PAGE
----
McDonald’s menu items have increased over 500% since 1980, allowing for more choice and more desire in one sitting.


The larger the variety of food, the more food consumed. The premise that increasing the variety of food can increase consumption has been found in both genders and across a wide range of ages.

In one study, individuals were given an assortment of 300 M&M candies that contained either seven or ten different colors.21 The taste of each color was identical, but those who were given the assortment of ten different colors at 43% more than those given the seven colors over the course of an hour.

What about the effect of food variety on humans?  A number of trials have shown that increasing food variety increases total calorie intake at a single meal, even if the foods all have nearly identical composition.  A study published in 2001 showed that this effect is sustained for at least 7 days in humans.  Food variety is probably an important part of why human volunteers overeat and gain weight rapidly on a human “cafeteria diet”, and why we tend to overeat and gain fat in the modern food environment, which offers easy access to a huge variety of different foods. (stephen guyenet, Phd).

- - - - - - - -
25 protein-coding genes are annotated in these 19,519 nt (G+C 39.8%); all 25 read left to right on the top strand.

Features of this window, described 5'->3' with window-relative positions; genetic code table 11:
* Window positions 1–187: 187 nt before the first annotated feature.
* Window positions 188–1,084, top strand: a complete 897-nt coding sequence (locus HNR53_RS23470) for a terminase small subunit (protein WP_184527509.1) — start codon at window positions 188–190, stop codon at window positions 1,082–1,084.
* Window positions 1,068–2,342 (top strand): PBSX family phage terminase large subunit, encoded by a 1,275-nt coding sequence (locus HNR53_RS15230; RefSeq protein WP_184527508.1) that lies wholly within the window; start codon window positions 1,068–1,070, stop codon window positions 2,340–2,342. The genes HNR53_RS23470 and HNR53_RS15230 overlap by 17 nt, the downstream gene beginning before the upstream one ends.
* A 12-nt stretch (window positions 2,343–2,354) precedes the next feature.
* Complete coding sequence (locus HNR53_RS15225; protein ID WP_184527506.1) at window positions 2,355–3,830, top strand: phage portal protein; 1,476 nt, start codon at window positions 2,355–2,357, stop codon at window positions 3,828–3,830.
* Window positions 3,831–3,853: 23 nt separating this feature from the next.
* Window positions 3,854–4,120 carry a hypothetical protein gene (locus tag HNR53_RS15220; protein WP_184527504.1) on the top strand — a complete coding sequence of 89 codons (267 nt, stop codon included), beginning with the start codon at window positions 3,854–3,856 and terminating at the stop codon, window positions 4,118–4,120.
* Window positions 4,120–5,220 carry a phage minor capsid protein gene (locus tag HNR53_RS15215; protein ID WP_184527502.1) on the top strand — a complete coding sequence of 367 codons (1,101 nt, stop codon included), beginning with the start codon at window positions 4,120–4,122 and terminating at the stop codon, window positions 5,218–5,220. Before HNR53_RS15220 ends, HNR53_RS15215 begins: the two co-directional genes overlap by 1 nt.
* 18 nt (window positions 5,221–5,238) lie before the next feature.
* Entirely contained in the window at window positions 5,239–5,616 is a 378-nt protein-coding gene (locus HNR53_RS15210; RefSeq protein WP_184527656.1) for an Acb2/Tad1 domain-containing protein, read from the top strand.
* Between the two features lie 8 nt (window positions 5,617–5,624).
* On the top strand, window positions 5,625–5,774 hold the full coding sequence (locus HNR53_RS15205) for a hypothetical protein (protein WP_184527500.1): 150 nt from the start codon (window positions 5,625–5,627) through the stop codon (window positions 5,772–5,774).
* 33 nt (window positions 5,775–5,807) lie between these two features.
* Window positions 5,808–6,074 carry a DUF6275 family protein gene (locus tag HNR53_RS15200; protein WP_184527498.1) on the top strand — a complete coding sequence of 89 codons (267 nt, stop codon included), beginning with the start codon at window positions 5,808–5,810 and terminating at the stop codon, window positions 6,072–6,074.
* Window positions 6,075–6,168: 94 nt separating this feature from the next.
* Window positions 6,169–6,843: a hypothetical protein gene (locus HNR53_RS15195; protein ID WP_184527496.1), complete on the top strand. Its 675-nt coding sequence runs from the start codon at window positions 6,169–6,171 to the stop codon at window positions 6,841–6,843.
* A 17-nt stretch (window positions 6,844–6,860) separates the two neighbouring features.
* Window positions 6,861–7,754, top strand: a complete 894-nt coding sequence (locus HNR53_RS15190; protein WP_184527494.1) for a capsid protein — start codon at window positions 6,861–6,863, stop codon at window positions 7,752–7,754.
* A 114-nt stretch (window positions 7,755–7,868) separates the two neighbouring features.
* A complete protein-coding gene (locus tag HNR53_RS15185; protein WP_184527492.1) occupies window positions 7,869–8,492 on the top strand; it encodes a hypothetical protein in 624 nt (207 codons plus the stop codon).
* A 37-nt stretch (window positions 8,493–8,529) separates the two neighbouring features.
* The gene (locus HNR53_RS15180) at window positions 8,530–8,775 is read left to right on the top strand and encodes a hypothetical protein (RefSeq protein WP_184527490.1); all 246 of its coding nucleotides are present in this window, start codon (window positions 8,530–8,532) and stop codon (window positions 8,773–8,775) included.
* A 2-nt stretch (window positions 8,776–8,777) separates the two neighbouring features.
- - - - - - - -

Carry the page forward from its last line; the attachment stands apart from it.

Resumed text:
Portion Control (or Lack Thereof)

Everything has gotten bigger over the last 30 years: phone screens, T.Vs, egos, waist lines and food portions.



Evidence indicates the size of packages and portion servings in kitchens and restaurants can lead to increased consumption.14,15

What is often considered surprising is that portion size can even increase consumption of less-than-pleasant foods. As an example, consider the findings from the following study. Moviegoers in Philadelphia were given either medium-size or large-size buckets of 14-day-old stale popcorn. When the amount eaten was measured it was found that those receiving the large size buckets ate 33.6% more than those eating from the medium size bucket.